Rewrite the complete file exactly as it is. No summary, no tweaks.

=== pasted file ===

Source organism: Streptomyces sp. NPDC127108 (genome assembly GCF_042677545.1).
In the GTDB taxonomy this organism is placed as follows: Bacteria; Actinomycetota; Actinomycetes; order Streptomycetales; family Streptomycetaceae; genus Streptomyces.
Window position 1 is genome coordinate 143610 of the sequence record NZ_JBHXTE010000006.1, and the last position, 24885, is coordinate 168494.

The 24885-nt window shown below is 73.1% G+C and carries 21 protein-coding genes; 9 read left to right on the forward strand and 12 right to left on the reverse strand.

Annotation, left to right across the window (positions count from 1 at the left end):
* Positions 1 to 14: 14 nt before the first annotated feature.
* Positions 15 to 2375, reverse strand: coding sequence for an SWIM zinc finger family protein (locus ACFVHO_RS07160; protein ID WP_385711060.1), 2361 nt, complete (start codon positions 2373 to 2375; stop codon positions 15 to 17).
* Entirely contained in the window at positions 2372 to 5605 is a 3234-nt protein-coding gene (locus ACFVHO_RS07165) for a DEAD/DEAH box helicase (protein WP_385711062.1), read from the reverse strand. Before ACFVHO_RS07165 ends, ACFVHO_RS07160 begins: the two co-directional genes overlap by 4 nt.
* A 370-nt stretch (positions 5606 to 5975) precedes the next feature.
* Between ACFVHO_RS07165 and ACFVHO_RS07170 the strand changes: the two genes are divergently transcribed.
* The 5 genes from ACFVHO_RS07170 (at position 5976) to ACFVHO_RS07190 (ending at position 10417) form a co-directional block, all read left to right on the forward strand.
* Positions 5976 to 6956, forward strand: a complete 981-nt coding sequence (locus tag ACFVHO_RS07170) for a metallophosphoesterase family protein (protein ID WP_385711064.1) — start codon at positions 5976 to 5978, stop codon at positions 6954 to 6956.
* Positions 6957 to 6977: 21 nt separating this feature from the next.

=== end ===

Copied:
Source organism: Streptomyces sp. NPDC127108 (genome assembly GCF_042677545.1).
In the GTDB taxonomy this organism is placed as follows: Bacteria; Actinomycetota; Actinomycetes; order Streptomycetales; family Streptomycetaceae; genus Streptomyces.
Window position 1 is genome coordinate 143610 of the sequence record NZ_JBHXTE010000006.1, and the last position, 24885, is coordinate 168494.

The 24885-nt window shown below is 73.1% G+C and carries 21 protein-coding genes; 9 read left to right on the forward strand and 12 right to left on the reverse strand.

Annotation, left to right across the window (positions count from 1 at the left end):
* Positions 1 to 14: 14 nt before the first annotated feature.
* Positions 15 to 2375, reverse strand: coding sequence for an SWIM zinc finger family protein (locus ACFVHO_RS07160; protein ID WP_385711060.1), 2361 nt, complete (start codon positions 2373 to 2375; stop codon positions 15 to 17).
* Entirely contained in the window at positions 2372 to 5605 is a 3234-nt protein-coding gene (locus ACFVHO_RS07165) for a DEAD/DEAH box helicase (protein WP_385711062.1), read from the reverse strand. Before ACFVHO_RS07165 ends, ACFVHO_RS07160 begins: the two co-directional genes overlap by 4 nt.
* A 370-nt stretch (positions 5606 to 5975) precedes the next feature.
* Between ACFVHO_RS07165 and ACFVHO_RS07170 the strand changes: the two genes are divergently transcribed.
* The 5 genes from ACFVHO_RS07170 (at position 5976) to ACFVHO_RS07190 (ending at position 10417) form a co-directional block, all read left to right on the forward strand.
* Positions 5976 to 6956, forward strand: a complete 981-nt coding sequence (locus tag ACFVHO_RS07170) for a metallophosphoesterase family protein (protein ID WP_385711064.1) — start codon at positions 5976 to 5978, stop codon at positions 6954 to 6956.
* Positions 6957 to 6977: 21 nt separating this feature from the next.